Arla Foods has announced a 12-month investment programme valued at US$40 million to “boost production of dairy products for export to its strategic growth markets” and improve its environmental image. The programme will invest in “10 new… manufacturing expansions, and [in] projects to reduce the environmental impact of [the company’s] operations”. The investment programme is in support of Arla’s 5-year plan, “Strategy 2017…, designed to increase exports to Russia, China, the Middle East, and Africa – the company’s strategic growth markets”. According to Arla Foods vice CEO Poyl Krogsgaard, “[Arla’s] sales on growth markets outside the EU are growing at a fast pace,” and the investment is required in order to keep up with the growing demand overseas.
Almost 6% of the investment will take place at Arla’s Pronsfield site in Germany to increase production of UHT milk and milk powder for markets in both Asia and Africa.
A quarter of the investment is in “a new lactose manufacturing site in Denmark”, given the profitability of production of “whey-based ingredients for the global food industry”. This investment will produce “high-quality ingredients for child nutrition products” targeted at partners in Asia, where there is high demand. Chinese dairy imports in 2013 reportedly accounted for “more than the purchases of Russia, Mexico, Japan and Algeria put together”. Arla holds shares in China’s third largest dairy company, Mengniu Dairy, alongside Danone (which increased its stake in February 2014) and China’s largest state-owned food company, COFCO.
Competition on Asian dairy markets and across the globe is increasing. According to the US Dairy Export Council, US exports in the first 11 months of 2013 exceeded 2012 levels, reaching a record US$6.1 billion, with the expectation that 2013 exports will end some 30% higher than in 2012. This is seen as laying the basis for long-term growth in US dairy exports. The expansion includes exports of skimmed-milk powder (SMP), cheese, high-value whey protein concentrates, lactose and fluid milk. These exports are seen as increasingly playing a “critical role… in the health and growth of the US dairy industry”.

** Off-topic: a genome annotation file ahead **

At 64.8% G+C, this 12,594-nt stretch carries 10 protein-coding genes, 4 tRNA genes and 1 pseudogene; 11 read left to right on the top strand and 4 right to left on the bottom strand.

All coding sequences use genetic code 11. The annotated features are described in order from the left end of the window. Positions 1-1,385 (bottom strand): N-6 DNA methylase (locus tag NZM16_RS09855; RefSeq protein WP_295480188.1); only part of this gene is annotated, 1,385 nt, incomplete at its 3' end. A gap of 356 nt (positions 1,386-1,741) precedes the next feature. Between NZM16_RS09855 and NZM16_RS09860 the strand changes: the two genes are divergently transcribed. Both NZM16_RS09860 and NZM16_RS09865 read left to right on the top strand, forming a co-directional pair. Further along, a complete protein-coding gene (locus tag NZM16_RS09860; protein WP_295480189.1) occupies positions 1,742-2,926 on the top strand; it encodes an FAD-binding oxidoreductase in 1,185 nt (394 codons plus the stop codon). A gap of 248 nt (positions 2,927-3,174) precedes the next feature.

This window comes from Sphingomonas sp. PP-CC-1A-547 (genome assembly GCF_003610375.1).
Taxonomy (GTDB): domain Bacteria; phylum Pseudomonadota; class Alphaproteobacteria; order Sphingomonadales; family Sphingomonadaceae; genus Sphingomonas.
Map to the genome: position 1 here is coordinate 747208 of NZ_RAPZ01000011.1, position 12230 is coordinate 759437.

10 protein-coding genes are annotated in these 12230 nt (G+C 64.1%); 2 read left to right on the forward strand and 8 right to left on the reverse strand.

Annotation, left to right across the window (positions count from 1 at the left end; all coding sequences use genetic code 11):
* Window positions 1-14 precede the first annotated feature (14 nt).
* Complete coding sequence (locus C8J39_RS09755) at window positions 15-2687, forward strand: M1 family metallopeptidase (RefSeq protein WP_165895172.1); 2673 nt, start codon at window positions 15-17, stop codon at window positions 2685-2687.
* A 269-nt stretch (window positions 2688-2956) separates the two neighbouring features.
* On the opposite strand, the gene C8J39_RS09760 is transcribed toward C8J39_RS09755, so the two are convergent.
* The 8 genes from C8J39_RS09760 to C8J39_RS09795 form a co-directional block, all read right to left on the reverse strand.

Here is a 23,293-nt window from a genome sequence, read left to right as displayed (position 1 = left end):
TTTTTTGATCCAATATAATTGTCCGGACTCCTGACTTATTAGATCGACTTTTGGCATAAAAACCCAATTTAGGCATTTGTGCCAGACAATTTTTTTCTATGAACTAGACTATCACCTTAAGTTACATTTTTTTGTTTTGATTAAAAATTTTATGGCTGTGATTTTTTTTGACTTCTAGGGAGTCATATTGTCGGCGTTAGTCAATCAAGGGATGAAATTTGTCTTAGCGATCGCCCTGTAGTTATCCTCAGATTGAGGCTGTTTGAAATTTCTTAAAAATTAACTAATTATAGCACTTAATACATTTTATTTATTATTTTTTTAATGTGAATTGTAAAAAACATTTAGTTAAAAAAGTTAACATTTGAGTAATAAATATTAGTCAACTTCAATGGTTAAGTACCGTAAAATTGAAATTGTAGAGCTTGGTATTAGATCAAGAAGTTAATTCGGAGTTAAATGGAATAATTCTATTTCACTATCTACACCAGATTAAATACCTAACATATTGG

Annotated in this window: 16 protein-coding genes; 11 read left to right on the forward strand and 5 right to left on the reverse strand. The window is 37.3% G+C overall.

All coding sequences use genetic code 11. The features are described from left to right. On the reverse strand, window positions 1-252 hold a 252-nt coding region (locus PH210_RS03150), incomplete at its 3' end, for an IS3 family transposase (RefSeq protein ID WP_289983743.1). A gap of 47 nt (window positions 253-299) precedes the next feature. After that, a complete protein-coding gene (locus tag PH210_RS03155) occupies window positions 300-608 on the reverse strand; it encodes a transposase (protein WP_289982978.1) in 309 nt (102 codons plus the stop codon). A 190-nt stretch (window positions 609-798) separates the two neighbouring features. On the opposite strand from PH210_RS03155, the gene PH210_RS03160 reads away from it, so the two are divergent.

The US has stepped up collaboration with Chinese regulatory authorities to facilitate access to the world’s largest dairy importer. Establishing “an enforceable system of sanitary and phytosanitary measures to reduce non-tariff barriers to trade” is accorded a high priority by the US dairy sector.
This growth in US dairy exports has seen DairyAmerica discontinue its SMP marketing cooperation agreement with Fonterra, which had previously acted as Dairy America’s export agent.
The investment strategies of EU dairy companies in Africa need to be seen against the background of the growing importance of export markets to the profitability of EU dairy companies and growing competition on international dairy markets. Competition is particularly fierce in China, which is by far the largest global dairy importer. This accounts for why European companies are jointly collaborating with local Chinese companies in meeting expanding demand.
The situation in Africa is somewhat different. In Africa, compared to Asia, European companies do not face the same geographical disadvantages vis-à-vis major competitors such as New Zealand-based Fonterra. On the other hand, while some European dairy companies have a long tradition of trading dairy products into Africa, they are likely to face greater competition both from US exporters and other EU dairy exporters.
Against this background, establishing partnerships and joint ventures in African countries potentially provides an easier outlet for bulk exports than simply trading into these markets. Current European dairy sector investment interest in Africa appears to be driven by considerations of market position, in view of the growth of demand for dairy products.
The question arises: what scope is there for African governments to develop policies that link the growing European investment interests with national aspirations to develop local milk-to-dairy supply chains and to expand the range of local value-added dairy products?